SwingX in NetBeans;

SwingX components are really cool, but there's room for improvement. Here's a quick list of things I'd improve:

  • SwingX is bundled with BeanInfos. There should be two deliverables: one for design time (including icons and BeanInfos) and another for production (without BeanInfos). BeanInfo class files are huge and are not needed at runtime, so there's no need to deliver them. A jar file with BeanInfos may be as big as 1 Mb, another without the BeanInfos is half the size.
  • Calendar is almost internationalized. Since I'm using a spanish locale all the days are presented in my spanish locale, but here in Spain all weeks start on Mondays (and not on Sundays) so presenting a calendar starting on Sundays is, well, confusing.
  • I was greatly impressed with the JTaskPaneContainer and JTaskPane. This component thas a little bit animation when showing/hiding panels. Cool.
  • There're lots of components there. I'd prefer little tiny projects instead of a huge one. Much more versatile.

The "beijo" (kiss) principle

Another friend of mine was having trouble analyzing a J2EE application that had a mix of BMP and CMP entity beans, DAOs and Hibernate. A real nightmare for maintenance. So I decided to help her with a simple DataSource that performs logging of all SQL operations. It seems P6SPY was not working for her, so I decided to build a similar stuff for her. She's testing this during the next week. If everything works as expected I'll try to post this "DataSource logger" in my Attic for all of us to use.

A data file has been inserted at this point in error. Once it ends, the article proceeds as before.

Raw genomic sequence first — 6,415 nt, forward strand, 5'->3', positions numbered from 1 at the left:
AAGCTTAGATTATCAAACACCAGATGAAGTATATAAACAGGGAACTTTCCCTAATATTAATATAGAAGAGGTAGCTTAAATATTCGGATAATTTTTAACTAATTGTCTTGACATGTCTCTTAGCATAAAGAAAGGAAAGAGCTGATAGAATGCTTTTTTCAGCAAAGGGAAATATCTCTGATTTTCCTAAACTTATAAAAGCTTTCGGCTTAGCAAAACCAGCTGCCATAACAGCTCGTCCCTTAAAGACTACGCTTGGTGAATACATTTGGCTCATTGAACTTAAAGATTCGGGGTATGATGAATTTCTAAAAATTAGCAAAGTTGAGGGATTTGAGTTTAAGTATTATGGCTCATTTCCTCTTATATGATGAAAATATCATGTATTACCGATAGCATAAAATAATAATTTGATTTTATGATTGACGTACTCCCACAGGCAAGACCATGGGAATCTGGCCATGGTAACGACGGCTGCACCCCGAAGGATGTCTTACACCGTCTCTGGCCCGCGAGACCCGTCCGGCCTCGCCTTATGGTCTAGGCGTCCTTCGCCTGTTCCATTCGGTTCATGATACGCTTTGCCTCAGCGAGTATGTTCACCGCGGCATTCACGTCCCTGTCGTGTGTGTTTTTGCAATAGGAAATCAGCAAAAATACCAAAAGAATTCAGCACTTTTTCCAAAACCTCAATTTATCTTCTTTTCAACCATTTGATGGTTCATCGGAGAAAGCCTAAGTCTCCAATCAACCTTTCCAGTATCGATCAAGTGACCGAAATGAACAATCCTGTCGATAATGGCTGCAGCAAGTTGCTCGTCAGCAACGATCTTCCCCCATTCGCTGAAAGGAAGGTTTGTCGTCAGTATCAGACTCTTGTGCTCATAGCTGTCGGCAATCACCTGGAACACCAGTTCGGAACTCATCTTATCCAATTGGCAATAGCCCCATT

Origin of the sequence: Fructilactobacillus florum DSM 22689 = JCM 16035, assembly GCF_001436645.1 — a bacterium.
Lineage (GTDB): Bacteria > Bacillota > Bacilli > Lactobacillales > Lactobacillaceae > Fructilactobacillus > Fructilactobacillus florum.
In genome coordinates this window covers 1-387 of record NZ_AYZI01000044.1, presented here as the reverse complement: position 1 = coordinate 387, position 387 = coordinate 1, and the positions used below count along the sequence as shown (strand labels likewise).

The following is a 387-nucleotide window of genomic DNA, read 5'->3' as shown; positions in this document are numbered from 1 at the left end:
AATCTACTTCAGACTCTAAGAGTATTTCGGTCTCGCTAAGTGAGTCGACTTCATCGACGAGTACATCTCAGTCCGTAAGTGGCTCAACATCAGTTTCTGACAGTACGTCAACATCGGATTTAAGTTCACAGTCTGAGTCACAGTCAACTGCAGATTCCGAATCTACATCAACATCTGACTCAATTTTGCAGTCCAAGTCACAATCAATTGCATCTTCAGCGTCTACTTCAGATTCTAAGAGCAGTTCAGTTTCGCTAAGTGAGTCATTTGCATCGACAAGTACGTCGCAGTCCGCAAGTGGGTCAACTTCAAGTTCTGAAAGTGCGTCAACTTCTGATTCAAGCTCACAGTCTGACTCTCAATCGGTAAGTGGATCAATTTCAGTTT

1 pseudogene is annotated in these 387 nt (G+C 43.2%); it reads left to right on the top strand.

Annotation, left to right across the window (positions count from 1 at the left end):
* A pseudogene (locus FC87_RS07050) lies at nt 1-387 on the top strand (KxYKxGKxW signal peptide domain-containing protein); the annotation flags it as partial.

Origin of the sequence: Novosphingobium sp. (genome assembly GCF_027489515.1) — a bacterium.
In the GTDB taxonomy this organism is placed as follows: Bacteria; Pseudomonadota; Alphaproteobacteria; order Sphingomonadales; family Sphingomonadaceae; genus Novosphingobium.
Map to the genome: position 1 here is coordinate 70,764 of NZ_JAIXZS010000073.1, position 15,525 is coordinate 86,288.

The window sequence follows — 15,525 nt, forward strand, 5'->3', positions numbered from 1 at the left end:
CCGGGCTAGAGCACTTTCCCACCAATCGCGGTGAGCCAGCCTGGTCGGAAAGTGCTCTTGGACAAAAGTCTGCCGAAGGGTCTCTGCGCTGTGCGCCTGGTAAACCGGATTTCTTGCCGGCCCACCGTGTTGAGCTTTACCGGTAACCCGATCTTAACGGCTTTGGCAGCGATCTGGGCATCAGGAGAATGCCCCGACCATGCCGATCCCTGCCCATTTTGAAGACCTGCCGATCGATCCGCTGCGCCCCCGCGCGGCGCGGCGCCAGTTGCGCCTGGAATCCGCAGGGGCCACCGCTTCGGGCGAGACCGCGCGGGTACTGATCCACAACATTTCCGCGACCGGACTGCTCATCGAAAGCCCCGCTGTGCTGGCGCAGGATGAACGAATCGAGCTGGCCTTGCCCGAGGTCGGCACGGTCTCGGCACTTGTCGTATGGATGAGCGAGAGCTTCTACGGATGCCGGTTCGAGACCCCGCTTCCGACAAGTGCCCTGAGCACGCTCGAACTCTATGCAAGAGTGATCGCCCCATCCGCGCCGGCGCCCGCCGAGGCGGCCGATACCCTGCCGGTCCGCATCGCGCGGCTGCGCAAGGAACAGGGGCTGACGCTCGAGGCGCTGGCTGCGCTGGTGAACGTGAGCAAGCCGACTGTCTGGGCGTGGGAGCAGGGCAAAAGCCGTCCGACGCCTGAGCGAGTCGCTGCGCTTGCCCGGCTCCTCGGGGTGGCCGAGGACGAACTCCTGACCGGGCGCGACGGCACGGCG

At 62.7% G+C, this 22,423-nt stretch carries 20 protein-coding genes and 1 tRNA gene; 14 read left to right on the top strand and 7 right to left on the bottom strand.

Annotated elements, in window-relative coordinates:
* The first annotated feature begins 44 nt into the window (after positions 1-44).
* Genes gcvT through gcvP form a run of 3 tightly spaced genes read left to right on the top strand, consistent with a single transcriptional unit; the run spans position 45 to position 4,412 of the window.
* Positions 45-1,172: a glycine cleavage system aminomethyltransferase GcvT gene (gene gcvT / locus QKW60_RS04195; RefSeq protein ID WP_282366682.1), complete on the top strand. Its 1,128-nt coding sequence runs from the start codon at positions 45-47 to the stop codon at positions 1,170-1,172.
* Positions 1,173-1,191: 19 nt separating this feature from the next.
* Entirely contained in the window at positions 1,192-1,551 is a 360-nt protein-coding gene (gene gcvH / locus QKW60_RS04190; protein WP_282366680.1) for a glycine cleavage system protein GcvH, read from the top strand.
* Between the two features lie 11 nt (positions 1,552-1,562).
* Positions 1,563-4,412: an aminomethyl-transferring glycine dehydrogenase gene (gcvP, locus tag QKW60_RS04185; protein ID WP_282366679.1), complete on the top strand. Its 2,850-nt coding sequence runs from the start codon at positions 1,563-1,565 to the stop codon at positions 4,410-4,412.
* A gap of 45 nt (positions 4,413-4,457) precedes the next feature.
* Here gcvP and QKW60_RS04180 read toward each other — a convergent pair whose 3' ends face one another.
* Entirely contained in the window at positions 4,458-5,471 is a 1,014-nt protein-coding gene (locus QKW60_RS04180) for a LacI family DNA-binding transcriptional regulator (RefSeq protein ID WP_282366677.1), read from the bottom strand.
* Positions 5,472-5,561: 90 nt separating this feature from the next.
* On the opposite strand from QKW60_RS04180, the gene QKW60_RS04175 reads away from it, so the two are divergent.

It's funny to see how the KISS principle is still not followed by many people. I'll post on this topic later on.

Meeting old friends in Lisbon

While in Lisbon I met some old friends. Long time since I last met them. These guys and gals are ruling one of the most impressive Computer-Science related Institutes in Spain and Portugal. (As an example: they were doing web services and SOA about five years ago, using Swing rich clients for delivering applications to thousands of users). They're thinking on taking the CMMI stuff.

As far as I can tell they have a very high score in the Joel Test, so I assume they'll get a very high CMMI score too.

These are excellent people I had the pleasure to work with a few years back. We had a good (and tough) time there together. As portuguese people say, "Tenho saudades deles!" (Well, I know they say that but I don't really know if that's correctly written portuguese :-/).

Three days for ... fun!

So I'm having a rest these days (bank holiday in Madrid today). Getting ready for the huge event here in Spain in the next week. We have Java Expo the biggest Java event in Spain, joined with the Sun Tech Days and the NetBeans World Tour. Great!! I'll try to meet interesting people there!

I'll try to blog more often from now on, but take it easy with me. Some tough weeks in the horizon will make me travel again.

Have fun meanwhile and, if you're in Madrid this week, join us at the Java Expo.

Cheers, Antonio